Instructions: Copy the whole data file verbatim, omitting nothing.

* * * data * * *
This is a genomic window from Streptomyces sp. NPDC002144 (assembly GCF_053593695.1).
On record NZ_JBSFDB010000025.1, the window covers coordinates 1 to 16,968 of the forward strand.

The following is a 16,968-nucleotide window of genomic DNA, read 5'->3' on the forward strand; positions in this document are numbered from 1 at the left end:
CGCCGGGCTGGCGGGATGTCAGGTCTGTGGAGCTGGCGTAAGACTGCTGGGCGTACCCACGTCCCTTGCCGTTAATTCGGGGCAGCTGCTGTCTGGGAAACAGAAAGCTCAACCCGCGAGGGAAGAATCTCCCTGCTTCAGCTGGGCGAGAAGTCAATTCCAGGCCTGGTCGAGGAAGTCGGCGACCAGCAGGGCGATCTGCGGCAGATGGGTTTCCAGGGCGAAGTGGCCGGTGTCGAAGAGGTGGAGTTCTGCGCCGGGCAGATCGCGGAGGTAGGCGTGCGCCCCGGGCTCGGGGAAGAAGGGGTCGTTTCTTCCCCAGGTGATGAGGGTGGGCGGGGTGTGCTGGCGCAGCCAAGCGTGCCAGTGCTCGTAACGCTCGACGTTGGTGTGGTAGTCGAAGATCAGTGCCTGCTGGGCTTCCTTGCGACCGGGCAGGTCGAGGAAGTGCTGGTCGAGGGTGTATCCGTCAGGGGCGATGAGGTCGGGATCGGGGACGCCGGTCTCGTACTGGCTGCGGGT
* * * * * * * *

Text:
This is a genomic window from Streptomyces sp. NPDC002144 (assembly GCF_053593695.1).
On record NZ_JBSFDB010000025.1, the window covers coordinates 1 to 16,968 of the forward strand.

The following is a 16,968-nucleotide window of genomic DNA, read 5'->3' on the forward strand; positions in this document are numbered from 1 at the left end:
CGCCGGGCTGGCGGGATGTCAGGTCTGTGGAGCTGGCGTAAGACTGCTGGGCGTACCCACGTCCCTTGCCGTTAATTCGGGGCAGCTGCTGTCTGGGAAACAGAAAGCTCAACCCGCGAGGGAAGAATCTCCCTGCTTCAGCTGGGCGAGAAGTCAATTCCAGGCCTGGTCGAGGAAGTCGGCGACCAGCAGGGCGATCTGCGGCAGATGGGTTTCCAGGGCGAAGTGGCCGGTGTCGAAGAGGTGGAGTTCTGCGCCGGGCAGATCGCGGAGGTAGGCGTGCGCCCCGGGCTCGGGGAAGAAGGGGTCGTTTCTTCCCCAGGTGATGAGGGTGGGCGGGGTGTGCTGGCGCAGCCAAGCGTGCCAGTGCTCGTAACGCTCGACGTTGGTGTGGTAGTCGAAGATCAGTGCCTGCTGGGCTTCCTTGCGACCGGGCAGGTCGAGGAAGTGCTGGTCGAGGGTGTATCCGTCAGGGGCGATGAGGTCGGGATCGGGGACGCCGGTCTCGTACTGGCTGCGGGT